Christoph von Dohnányi 80th-Birthday Concert [Mendelssohn, Brahms and Yefim Bronfman]

Mendelssohn
Overture – The Hebrides (Fingal’s Cave), Op.26
Brahms
Symphony No.3 in F, Op.90
Piano Concerto No.2 in B flat, Op.83

Yefim Bronfman (piano)

Philharmonia Orchestra
Christoph von Dohnányi


Reviewed by: Colin Anderson

Reviewed: 22 October, 2009
Venue: Southbank Centre, London – Royal Festival Hall

Christoph von DohnányiIt’s strange how some concert programmes work out. For a ‘birthday bash’ one might imagine that pieces would be chosen to allow as many members of an orchestra to take part, rather than the more-or-less classical forces required on this Brahms-centric occasion; and a big piano concerto seems to lose focus on the man being celebrated (looking no older than 70!) and that’s before one remembers that it was the same line-up in this work just over two years ago! Still, the LSO managed something similar in June when Colin Davis notched up fifty years with that band: a Mozart symphony and this very concerto (with Nelson Freire) meant that quite a few members of the LSO were anywhere but the Barbican Centre.

But we got what we were offered by the Philharmonia – and very good it was too.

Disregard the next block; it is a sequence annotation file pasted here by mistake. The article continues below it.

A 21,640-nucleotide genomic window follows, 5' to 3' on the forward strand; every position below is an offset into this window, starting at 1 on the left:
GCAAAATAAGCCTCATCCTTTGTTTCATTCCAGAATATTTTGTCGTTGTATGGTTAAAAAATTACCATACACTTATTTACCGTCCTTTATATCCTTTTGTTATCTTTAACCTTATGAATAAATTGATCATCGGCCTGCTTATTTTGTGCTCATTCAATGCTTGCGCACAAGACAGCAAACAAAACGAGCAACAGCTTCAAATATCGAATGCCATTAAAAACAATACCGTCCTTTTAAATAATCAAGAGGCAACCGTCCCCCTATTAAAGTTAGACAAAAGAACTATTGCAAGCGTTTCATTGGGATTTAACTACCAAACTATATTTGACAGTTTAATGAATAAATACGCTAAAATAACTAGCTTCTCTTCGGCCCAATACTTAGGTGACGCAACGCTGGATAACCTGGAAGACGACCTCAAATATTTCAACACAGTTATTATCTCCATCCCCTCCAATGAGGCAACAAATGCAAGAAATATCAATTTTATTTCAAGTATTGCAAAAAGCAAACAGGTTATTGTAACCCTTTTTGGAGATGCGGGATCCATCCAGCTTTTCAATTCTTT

The Mendelssohn developed into quite an epic performance, largely because everything was made so significant, a flowing and cultured account, vivid, dynamic (in every sense) and tellingly detailed, whether in the calm before the storm, the tempest itself or in Mark van de Wiel’s eloquent clarinet solo (which had to compete with a high-pitched whistle, presumably from someone’s hearing-aid, which also intruded the symphony, and joined with the ill-timed sneezing, coughing and paper- and baggage-rustling that a few in the audience indulged in throughout the evening!).

Christoph von Dohnányi conducted Brahms 3 with a spring in its step, unforced, anything but autumnal (dismissing the epithet usually assigned to this work), classical, elegant, the work of a 50-year-old composer striding forth purposefully, sometimes reflecting on past achievements, but not resting on laurels. Such virile conducting belied Dohnányi’s octogenarian status (the birthday itself was on 8 September) but moments for tenderness were not overlooked, no more than valiant striving was underplayed; a performance (possibly destined for Signum Records – Brahms 2 & 4 from Dohnányi, SIGCD132, is very recommendable) notable for the mapping-in of heroism and contemplation to the work’s taut (but not inflexible) whole.

Yefim Bronfman. Photograph: Dario AcostaNigel Black launched the concerto with a fine horn solo (matching those in the symphony), Yefim Bronfman displaying his impeccable technique, which even became hedonistic as he took-on Brahms’s elaborate demands head-on and won; which is not to deny his delicacy, warmth, sparkle and collaboration, or Dohnányi’s sympathetic and meticulous support, and numerous other distinguished orchestral solos, notably from Karen Stephenson (cello) – thanks to Dohnányi’s use of antiphonal violins, she was positioned adjacent to the pianist (just as Brahms surely expected) – and Christopher Cowie (oboe), both serenely soulful in the slow movement.

An evening of central repertoire given core-value performances.


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